Opinion: More than 1,000 COVID-19 doubters protested California’s stay-home order. (It’s unclear how many brain cells attended.)
Like too many of us, the main figure of this story starts with a conclusion and then works her way backwards to justify it.
For “Meaghan,” a Rocklin chiropractor who posts time-lapsed videos of her home workout routines and fortifies her young daughters on probiotics and kombucha, the conclusion is that the global coronavirus pandemic is overblown.
(“Meaghan” isn’t her real name. Even though this information is public on social media, she isn’t a public figure and hasn’t responded to an interview request. Also, this isn’t going to be flattering.)
Meaghan is one of about a thousand people who demonstrated outside California’s state Capitol this week against a stay-at-home order that is stretching into its second month. Similar crowds have gathered outside lock-downed state houses around the country, riled up and bidden by pandemic profiteers, Trump apologists, conspiracy hams, medical “entrepreneurs” peddling junk science in store-bought lab coats, loud-talking contrarians and confident fools who spew their delusional improv without a trace of self awareness or shame.
For them, there is no difference between correlation and causation. For any two points in all of existence, there is a YouTube video breathlessly laying out the “shocking” connection.
Meaghan’s Facebook page (at least the portion that’s public) is spattered with fringe hypotheses, including two (two!) videos accusing billionaire Bill Gates of engineering the COVID-19 crisis so he can make a killing off the cure. One features a man wearing too much hair gel and a baggy suit seated at a cheap-looking “news” desk as he “interviews” a “doctor” who blames Gates without—what’s the word?—evidence. Honestly, it looks like the setup for an adult film.
Meaghan sides with these naysayers. She presents herself as an unapologetic “natural parent” (code for: vaccinations cause defects) who believes that “bacteria and viruses are the way that we build our immune system.” Never mind that the United Kingdom briefly tried exposure therapy with disastrous results, or that virologists still don’t know whether recovering from COVID-19 transfers any longstanding immunity; Meaghan is a suburban chiropractor damn it and who would know better about how this contagion behaves?
“I cannot stay quiet anymore!” she posted to Facebook on April 20. “Our rights and freedom are being taken away. It’s like this slow trickle and I cannot just sit on the sidelines.”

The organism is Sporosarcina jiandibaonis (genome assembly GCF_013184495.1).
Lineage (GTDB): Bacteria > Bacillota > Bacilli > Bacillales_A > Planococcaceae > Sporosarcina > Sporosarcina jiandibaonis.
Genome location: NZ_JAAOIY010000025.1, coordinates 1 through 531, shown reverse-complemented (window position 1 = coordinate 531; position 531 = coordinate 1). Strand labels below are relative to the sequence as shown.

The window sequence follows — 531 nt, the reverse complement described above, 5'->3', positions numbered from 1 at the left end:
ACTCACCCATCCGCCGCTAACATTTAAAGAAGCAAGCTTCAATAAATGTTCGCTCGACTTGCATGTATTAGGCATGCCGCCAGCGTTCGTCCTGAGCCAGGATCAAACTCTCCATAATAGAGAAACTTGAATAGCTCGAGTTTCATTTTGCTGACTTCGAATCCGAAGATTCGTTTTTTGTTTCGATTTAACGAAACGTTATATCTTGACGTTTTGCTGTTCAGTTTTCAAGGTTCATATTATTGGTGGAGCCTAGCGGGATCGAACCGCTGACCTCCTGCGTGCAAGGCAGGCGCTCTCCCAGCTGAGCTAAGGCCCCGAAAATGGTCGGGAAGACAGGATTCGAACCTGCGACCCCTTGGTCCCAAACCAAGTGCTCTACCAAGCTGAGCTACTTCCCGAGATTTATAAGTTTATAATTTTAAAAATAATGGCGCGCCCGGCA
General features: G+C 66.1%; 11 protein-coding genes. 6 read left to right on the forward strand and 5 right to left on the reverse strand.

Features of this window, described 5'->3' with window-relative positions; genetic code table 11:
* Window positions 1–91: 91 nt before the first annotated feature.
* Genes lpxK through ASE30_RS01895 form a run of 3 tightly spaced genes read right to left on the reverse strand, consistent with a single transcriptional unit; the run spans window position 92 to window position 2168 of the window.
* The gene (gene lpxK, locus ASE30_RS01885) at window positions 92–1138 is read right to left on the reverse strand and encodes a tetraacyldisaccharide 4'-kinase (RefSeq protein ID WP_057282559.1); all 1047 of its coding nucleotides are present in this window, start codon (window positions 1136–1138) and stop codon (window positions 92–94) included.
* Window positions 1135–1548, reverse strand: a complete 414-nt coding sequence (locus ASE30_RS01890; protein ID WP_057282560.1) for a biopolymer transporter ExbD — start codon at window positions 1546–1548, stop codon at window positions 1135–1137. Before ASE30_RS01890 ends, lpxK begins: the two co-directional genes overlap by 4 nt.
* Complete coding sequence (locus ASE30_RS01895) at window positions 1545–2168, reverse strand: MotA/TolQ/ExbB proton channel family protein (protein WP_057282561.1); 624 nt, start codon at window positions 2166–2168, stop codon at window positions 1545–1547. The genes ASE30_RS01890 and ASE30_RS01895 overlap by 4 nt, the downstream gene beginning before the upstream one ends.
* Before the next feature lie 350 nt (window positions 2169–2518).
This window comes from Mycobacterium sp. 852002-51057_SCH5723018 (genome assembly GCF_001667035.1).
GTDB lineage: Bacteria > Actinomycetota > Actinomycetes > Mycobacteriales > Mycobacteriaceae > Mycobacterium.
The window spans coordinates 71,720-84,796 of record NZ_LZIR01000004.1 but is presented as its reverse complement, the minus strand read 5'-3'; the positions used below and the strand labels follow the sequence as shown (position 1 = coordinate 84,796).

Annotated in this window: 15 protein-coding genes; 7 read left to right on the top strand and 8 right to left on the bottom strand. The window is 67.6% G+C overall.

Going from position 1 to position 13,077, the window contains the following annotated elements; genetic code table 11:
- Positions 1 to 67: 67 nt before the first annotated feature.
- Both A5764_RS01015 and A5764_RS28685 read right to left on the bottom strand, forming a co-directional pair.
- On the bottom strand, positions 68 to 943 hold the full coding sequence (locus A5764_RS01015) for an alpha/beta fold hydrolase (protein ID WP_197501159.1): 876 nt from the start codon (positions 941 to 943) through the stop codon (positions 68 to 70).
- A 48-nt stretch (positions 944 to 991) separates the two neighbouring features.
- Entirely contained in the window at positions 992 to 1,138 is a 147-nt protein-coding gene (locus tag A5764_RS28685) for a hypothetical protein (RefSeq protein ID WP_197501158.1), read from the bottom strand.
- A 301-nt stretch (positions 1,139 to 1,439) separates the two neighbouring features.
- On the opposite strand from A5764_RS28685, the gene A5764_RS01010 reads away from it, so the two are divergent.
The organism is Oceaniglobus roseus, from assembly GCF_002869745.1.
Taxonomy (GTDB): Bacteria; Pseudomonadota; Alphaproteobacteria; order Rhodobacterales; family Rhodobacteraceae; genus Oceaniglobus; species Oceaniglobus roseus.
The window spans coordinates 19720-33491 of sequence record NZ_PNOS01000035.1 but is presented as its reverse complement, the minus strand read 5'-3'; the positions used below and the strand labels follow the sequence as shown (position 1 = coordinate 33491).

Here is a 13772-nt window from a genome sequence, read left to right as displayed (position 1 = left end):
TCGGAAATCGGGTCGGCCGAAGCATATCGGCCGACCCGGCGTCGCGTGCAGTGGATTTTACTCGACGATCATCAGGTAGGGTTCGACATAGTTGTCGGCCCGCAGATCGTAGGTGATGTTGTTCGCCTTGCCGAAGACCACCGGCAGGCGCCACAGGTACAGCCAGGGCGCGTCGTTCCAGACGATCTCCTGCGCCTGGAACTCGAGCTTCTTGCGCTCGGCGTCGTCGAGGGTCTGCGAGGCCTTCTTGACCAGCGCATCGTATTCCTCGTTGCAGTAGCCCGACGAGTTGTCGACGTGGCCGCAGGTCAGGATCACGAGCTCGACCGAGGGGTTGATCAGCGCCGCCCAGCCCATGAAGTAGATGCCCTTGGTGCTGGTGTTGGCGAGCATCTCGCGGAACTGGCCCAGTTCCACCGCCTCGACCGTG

Meaghan posted a photo of herself that day, because that’s what people do. It’s filtered through a “vivid cool” lens, because real life can no longer be unadulterated. In it, she stands on the Capitol’s front lawn, sharply in focus; the chalk-white and columned fortress of our secular chapel blurs in the background. She presents a cardboard sign that reads “#MASKOFF.” Beneath oversized sunglasses, Meaghan flashes a satisfied, naked smile.
It is the smug face of our doom.
I don’t mean to single out this one person. There are many “Meaghans.” The Reopen California Facebook group has raced past 90,000 members. And more “freedom rallies” are planned in Los Angeles, Orange County, San Diego, Encinitas (where a “Shred the Tidalwave of Tyranny” beach party is scheduled) and San Luis Obispo.
I try to remember that real economic desperation underpins at least some of these belligerent voices.
As a technically laid-off journalist working on borrowed (half) time, I sympathize. But, as a Pew Research Center survey reminded me, America is still home to a majority of grownups—people who understand that our collective situation sucks, but also realize that extreme measures are needed to contain a plague that wants to drown us in our own lung fluid.
These folks are also stressing over their mortgages, their jobs, their kids, their frozen-in-time social lives—they’re just not whining so much.
Police estimate that 1,000 people assembled outside the Capitol on April 20. It’s important to note that these squeaky wheels had government help to decry the government.
Like it did four years ago to white supremacists, the California Highway Patrol granted a permit to organizers despite advanced warnings about the risks. The CHP pulled the plug on issuing permits once it became clear that California’s self-styled liberators didn’t obey physical distancing requirements, increasing the possibility of spreading infection. As a result, only a few, paltry scraps of outlaws—numbering 15 in all—returned two days later. Police reported no arrests.
Being stupid may be dangerous, but it isn’t illegal. And there’s no vaccine for it.
Not that these people would take it anyway.